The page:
Diablo III: Art Controversy, Designer Q&As
6:00 AM | Cord Kruse | 10 comments
Kotaku and Games Radar recently published new articles focusing on Diablo III, the next chapter in Blizzard's popular action RPG series. Jay Wilson, lead designer for the game, spoke with Kotaku about the ongoing controversy surrounding Diablo III's art design. Games Radar posted a PC Gamer article featuring an analysis of what is currently known about the game as well as short Q&As with Jay Wilson and lead producer Keith Lee.
What about the complaint, then, that Diablo III may be "too much like WoW" in style and vibe?From PC Gamer:
"There's a philosophy that goes across all of our games, and that philosophy stays true from game to game... so it probably draws some comparisons," Wilson said. "One philosophy is that our artists feel like if they're just using photorealism, not creating a unique look for the game, not stylizing so that it's uniquely Blizzard, then they're not doing their jobs."
...The preliminary art we've seen so far, Wilson said, is from early on in the game. "We want to generate the feeling of everything getting worse... it's part of our narrative. It makes the more gloomy part of the game a place where the stakes get higher."
"If you start out at the apocalypse, and then move to more apocalypse, it's not going to have much of an impression on players."
PCG: What do you think Diablo fans will be most excited about in the new game?Check out the rest of the comments at the link provided below.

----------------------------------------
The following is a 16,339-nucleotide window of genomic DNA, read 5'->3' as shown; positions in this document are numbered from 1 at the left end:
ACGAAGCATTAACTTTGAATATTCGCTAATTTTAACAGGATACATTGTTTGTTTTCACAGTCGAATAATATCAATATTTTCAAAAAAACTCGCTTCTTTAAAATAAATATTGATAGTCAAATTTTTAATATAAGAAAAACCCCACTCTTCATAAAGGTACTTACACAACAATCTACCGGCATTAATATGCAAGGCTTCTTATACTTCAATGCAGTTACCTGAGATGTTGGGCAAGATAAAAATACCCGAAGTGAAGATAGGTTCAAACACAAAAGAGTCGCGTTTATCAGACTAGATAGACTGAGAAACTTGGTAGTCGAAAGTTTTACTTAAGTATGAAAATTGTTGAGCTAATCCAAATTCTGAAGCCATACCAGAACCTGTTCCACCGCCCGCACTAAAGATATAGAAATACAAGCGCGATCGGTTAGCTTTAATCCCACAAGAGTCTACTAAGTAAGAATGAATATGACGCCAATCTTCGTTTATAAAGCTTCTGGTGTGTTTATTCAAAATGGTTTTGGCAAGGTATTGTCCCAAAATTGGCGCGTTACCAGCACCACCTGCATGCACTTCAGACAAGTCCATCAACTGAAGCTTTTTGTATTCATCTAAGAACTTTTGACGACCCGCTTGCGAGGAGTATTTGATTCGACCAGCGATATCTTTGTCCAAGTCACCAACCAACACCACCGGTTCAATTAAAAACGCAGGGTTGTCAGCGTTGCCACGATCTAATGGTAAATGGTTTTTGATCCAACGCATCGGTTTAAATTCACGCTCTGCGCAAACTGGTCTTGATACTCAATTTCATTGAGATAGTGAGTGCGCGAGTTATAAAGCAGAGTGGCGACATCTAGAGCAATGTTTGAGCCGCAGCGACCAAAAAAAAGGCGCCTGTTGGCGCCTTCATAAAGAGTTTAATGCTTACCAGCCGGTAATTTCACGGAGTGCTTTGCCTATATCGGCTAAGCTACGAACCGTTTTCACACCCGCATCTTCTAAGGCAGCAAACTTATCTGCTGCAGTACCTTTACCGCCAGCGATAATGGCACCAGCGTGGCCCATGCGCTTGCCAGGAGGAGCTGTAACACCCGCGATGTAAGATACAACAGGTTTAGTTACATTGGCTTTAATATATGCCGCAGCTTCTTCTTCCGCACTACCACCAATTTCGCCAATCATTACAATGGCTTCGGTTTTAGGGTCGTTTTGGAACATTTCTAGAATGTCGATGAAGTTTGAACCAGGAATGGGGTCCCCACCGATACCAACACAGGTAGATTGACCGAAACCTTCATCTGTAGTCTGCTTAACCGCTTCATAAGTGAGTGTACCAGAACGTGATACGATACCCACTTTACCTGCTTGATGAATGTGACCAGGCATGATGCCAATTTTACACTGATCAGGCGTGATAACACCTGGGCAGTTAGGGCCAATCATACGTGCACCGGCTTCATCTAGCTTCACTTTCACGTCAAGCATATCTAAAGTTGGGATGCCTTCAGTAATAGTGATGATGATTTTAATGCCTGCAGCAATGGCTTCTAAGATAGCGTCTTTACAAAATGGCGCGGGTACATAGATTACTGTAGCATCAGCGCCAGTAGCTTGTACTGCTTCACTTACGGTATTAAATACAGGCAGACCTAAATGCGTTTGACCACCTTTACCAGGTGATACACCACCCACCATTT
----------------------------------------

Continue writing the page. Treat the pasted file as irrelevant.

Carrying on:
Kotaku: Art Apocalypse
Jay Wilson: Our co-op focus is something that we’re really proud of. I think Diablo and Diablo II were always focused on co-op, but they unintentionally did things that harmed the co-op game. We’ve really learned from that and are getting rid of [those things]. How we do loot drops is a big change for us. It used to be in Diablo II that everyone fought over the loot - the Barbs and the Paladins usually managed to win that fight, and we changed that system completely so that essentially whatever drops, drops individually for each player. So, when a monster dies, if you’ve got three people in the game, it can actually drop three different things, one for each person, and then people just see their own drops, so if you see it on the ground, you can pick it up. Overall, not only is it more friendly to cooperative play, it also doesn’t encourage people to fight - it encourages people to work together. What we found is that it actually encourages a lot of trading.
PCG: Any one big thing you wish you’d had the chance to talk about but didn’t?
JW: I wish people had asked a few more story questions, because we’re bringing back a lot of characters from the previous games. The Barbarian has his own story, and it’s actually meant to be the same Barbarian from D2, the same person. A lot of those characters, we’re trying to pull forward and give them a real place in the Diablo universe - a history and a feeling of depth that I don’t think the previous games have done enough justice to. It’s a great universe with the coolest lore, and we really want to make sure this game serves that.
Games Radar: PC Gamer D3 Preview/Interviews
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